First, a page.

Tag Archives: RNAi

Day 5 (1p34.3-1p34.2): Argonaute

“Argonauta argo Merculiano” by Comingio Merculiano (1845–1915) in Jatta Giuseppe – I Cefalopodi viventi nel Golfo di Napoli (sistematica) : monografia. Licensed under Public Domain via Commons – https://commons.wikimedia.org/wiki/File:Argonauta_argo_Merculiano.jpg#/media/File:Argonauta_argo_Merculiano.jpg

Day 5 has 108 protein-coding genes, including AGO1 (argonaute 1 RISC catalytic component.) Argonaute is an critical part of the cell’s RNA interference (RNAi) machinery.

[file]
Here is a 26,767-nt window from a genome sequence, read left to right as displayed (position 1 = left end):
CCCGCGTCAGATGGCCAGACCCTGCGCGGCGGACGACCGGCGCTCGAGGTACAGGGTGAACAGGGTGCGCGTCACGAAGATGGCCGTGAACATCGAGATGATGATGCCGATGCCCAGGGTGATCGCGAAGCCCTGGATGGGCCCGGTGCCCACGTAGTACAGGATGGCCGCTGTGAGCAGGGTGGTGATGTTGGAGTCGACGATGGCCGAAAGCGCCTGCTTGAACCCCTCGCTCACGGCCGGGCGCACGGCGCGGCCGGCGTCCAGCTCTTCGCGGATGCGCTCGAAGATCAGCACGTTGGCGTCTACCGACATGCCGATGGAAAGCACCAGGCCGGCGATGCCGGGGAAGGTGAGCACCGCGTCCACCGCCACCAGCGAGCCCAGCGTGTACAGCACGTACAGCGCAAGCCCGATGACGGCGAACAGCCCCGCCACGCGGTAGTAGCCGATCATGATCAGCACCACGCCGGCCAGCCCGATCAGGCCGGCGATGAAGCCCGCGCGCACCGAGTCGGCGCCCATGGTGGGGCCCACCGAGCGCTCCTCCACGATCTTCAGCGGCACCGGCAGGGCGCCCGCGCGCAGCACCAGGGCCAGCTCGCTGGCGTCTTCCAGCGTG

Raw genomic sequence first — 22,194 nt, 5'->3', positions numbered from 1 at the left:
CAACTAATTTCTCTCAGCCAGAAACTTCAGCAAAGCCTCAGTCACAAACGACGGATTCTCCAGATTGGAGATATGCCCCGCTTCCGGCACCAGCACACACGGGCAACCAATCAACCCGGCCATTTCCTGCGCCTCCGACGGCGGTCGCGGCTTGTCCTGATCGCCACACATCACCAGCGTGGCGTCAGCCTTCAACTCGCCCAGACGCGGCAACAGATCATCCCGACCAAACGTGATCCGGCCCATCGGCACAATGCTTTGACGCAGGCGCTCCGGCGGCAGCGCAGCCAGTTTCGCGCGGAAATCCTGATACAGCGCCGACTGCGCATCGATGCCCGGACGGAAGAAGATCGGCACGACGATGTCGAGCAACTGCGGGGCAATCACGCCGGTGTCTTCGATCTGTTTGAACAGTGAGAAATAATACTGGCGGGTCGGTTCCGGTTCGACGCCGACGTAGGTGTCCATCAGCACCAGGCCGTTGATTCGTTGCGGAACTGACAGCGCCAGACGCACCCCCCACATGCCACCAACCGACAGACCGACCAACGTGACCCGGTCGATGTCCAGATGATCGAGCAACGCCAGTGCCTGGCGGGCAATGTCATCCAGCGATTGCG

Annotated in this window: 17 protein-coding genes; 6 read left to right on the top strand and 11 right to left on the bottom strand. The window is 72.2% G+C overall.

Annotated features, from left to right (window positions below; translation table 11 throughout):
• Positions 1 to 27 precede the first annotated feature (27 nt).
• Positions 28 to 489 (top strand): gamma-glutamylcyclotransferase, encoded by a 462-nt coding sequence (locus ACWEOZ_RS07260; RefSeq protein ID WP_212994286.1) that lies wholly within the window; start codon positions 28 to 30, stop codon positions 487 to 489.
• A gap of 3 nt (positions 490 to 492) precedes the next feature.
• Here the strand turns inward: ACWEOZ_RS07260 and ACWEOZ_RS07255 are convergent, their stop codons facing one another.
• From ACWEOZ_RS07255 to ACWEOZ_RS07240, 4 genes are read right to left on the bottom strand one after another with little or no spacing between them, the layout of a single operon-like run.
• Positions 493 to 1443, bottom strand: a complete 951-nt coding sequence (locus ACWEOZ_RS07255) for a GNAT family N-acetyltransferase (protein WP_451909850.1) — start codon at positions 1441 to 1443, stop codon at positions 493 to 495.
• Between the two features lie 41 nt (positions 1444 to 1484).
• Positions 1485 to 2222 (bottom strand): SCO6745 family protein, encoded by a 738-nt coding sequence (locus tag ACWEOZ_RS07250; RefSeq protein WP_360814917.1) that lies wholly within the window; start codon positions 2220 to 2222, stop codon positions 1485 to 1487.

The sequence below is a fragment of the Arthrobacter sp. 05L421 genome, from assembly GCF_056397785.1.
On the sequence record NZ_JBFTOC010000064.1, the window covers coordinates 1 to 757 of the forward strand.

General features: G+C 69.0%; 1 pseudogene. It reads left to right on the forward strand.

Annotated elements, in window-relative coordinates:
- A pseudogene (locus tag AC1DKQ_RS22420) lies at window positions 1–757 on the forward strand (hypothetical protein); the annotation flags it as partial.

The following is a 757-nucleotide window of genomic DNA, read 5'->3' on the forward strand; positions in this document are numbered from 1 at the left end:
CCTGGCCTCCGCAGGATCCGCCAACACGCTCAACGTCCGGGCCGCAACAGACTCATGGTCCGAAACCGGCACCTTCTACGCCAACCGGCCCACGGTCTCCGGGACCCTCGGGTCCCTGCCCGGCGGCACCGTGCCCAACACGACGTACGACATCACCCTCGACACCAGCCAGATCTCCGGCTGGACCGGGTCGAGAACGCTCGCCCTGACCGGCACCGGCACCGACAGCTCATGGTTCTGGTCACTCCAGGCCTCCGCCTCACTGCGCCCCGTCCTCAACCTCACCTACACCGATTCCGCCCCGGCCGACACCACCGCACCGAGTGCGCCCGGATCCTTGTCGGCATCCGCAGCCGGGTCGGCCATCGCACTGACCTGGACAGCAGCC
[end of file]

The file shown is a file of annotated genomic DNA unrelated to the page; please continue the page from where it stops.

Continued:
Fire and Mello won the 2006 Nobel Prize in Physiology or Medicine for their characterization of RNAi using the nematode C. elegans in 1998, but the gene Argonaute got its name from a group working in the plant A. thaliana. They named the gene family Argonaute because mutations in the plant’s version of the genes led to an appearance that reminded them of a small squid, and named it after the octopus Argonauta argo.

Argonaute proteins are ancient: even bacteria have a version of them, which they use to chew up foreign DNA as a defense against viruses.

Click here to see your human version of AGO1.

Leave a Comment

Filed under Uncategorized